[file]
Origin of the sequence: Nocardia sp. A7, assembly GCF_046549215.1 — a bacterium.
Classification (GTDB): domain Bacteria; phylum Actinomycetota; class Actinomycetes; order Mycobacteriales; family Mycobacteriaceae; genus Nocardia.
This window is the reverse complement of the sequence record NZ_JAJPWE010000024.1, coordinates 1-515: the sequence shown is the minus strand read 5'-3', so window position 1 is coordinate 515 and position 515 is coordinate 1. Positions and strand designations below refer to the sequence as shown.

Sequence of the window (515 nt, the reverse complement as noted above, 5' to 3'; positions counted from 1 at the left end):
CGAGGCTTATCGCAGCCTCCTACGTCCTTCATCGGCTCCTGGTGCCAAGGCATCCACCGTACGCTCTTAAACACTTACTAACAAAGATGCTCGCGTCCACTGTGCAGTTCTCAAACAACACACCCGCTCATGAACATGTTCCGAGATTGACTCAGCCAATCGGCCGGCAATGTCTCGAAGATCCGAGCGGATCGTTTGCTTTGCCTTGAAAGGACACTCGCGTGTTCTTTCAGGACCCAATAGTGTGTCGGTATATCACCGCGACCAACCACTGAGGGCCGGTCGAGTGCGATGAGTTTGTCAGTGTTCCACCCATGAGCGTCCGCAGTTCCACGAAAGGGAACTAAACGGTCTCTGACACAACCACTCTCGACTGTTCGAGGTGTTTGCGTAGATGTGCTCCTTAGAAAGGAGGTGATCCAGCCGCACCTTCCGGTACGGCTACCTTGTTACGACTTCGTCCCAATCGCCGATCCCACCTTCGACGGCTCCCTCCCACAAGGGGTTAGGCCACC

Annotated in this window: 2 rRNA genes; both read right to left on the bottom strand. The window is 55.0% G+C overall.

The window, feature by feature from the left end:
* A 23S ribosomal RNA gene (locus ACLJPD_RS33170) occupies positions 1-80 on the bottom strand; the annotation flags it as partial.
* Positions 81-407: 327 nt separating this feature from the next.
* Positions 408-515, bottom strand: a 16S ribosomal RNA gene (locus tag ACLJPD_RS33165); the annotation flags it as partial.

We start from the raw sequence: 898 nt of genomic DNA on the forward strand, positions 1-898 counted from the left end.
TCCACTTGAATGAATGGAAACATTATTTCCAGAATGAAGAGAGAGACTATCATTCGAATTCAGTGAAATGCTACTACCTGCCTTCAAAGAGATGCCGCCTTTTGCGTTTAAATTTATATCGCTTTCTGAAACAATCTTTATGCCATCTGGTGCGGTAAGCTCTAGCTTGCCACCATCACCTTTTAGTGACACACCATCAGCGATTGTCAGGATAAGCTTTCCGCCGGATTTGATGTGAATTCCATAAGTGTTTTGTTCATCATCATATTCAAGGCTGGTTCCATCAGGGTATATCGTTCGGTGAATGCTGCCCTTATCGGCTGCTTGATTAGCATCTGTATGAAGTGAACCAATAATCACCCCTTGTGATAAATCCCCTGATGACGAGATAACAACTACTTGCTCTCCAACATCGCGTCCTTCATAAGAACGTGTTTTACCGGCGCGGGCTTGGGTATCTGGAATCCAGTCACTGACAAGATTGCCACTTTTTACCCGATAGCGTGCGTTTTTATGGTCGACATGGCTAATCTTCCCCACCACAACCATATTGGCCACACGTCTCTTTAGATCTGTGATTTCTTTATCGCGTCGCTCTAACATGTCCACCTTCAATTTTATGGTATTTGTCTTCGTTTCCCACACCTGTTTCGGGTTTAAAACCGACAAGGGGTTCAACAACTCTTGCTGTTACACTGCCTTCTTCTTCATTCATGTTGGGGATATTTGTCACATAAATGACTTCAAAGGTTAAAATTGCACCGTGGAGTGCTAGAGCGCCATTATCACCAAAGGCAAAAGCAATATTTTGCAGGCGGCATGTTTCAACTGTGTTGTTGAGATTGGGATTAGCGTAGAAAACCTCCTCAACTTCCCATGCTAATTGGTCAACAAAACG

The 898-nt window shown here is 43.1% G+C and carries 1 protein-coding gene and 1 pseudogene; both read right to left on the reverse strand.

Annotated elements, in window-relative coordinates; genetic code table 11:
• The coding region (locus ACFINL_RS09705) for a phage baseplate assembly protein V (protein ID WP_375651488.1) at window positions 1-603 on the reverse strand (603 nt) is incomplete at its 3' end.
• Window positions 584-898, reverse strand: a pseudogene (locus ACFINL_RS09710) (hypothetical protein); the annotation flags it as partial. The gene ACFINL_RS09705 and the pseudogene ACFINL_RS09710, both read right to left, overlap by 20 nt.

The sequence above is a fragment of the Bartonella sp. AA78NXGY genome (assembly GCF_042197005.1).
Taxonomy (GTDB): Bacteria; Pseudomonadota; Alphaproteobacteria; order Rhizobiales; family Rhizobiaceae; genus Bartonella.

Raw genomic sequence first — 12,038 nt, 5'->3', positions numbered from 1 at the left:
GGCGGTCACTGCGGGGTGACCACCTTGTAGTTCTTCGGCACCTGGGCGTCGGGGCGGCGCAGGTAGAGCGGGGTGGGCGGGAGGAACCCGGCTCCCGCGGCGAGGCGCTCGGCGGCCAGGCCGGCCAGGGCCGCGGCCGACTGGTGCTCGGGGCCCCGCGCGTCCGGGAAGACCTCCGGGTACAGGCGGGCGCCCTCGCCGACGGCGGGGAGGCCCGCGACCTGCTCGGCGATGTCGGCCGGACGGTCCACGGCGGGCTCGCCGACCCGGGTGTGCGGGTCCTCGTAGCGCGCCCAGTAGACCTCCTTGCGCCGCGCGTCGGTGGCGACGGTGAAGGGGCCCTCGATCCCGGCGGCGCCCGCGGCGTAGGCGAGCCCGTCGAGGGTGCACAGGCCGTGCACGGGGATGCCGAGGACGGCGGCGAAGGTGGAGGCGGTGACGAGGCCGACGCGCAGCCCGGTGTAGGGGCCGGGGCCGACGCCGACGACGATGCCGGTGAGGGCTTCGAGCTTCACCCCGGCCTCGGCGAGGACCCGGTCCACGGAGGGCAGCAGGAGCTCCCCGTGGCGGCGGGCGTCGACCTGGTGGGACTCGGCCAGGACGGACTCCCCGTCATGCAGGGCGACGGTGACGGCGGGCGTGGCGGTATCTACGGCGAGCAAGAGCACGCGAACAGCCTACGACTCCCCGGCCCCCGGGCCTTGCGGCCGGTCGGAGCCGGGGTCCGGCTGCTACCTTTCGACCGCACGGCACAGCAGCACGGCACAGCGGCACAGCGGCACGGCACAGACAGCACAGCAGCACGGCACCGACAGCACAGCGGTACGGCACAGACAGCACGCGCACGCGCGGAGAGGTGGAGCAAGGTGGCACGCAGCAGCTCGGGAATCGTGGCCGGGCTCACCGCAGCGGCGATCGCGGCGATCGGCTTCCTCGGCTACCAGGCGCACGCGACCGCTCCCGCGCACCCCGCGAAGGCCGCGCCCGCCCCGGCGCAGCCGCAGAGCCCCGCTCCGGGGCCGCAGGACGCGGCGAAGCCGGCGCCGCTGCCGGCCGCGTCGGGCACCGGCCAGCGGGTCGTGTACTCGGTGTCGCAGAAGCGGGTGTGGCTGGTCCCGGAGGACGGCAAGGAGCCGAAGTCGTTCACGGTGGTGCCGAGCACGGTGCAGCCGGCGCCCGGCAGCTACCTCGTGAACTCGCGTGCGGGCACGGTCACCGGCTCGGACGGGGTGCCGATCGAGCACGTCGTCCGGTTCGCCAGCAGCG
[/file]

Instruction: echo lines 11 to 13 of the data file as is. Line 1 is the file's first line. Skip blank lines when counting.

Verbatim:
We start from the raw sequence: 898 nt of genomic DNA on the forward strand, positions 1-898 counted from the left end.
TCCACTTGAATGAATGGAAACATTATTTCCAGAATGAAGAGAGAGACTATCATTCGAATTCAGTGAAATGCTACTACCTGCCTTCAAAGAGATGCCGCCTTTTGCGTTTAAATTTATATCGCTTTCTGAAACAATCTTTATGCCATCTGGTGCGGTAAGCTCTAGCTTGCCACCATCACCTTTTAGTGACACACCATCAGCGATTGTCAGGATAAGCTTTCCGCCGGATTTGATGTGAATTCCATAAGTGTTTTGTTCATCATCATATTCAAGGCTGGTTCCATCAGGGTATATCGTTCGGTGAATGCTGCCCTTATCGGCTGCTTGATTAGCATCTGTATGAAGTGAACCAATAATCACCCCTTGTGATAAATCCCCTGATGACGAGATAACAACTACTTGCTCTCCAACATCGCGTCCTTCATAAGAACGTGTTTTACCGGCGCGGGCTTGGGTATCTGGAATCCAGTCACTGACAAGATTGCCACTTTTTACCCGATAGCGTGCGTTTTTATGGTCGACATGGCTAATCTTCCCCACCACAACCATATTGGCCACACGTCTCTTTAGATCTGTGATTTCTTTATCGCGTCGCTCTAACATGTCCACCTTCAATTTTATGGTATTTGTCTTCGTTTCCCACACCTGTTTCGGGTTTAAAACCGACAAGGGGTTCAACAACTCTTGCTGTTACACTGCCTTCTTCTTCATTCATGTTGGGGATATTTGTCACATAAATGACTTCAAAGGTTAAAATTGCACCGTGGAGTGCTAGAGCGCCATTATCACCAAAGGCAAAAGCAATATTTTGCAGGCGGCATGTTTCAACTGTGTTGTTGAGATTGGGATTAGCGTAGAAAACCTCCTCAACTTCCCATGCTAATTGGTCAACAAAACG

The 898-nt window shown here is 43.1% G+C and carries 1 protein-coding gene and 1 pseudogene; both read right to left on the reverse strand.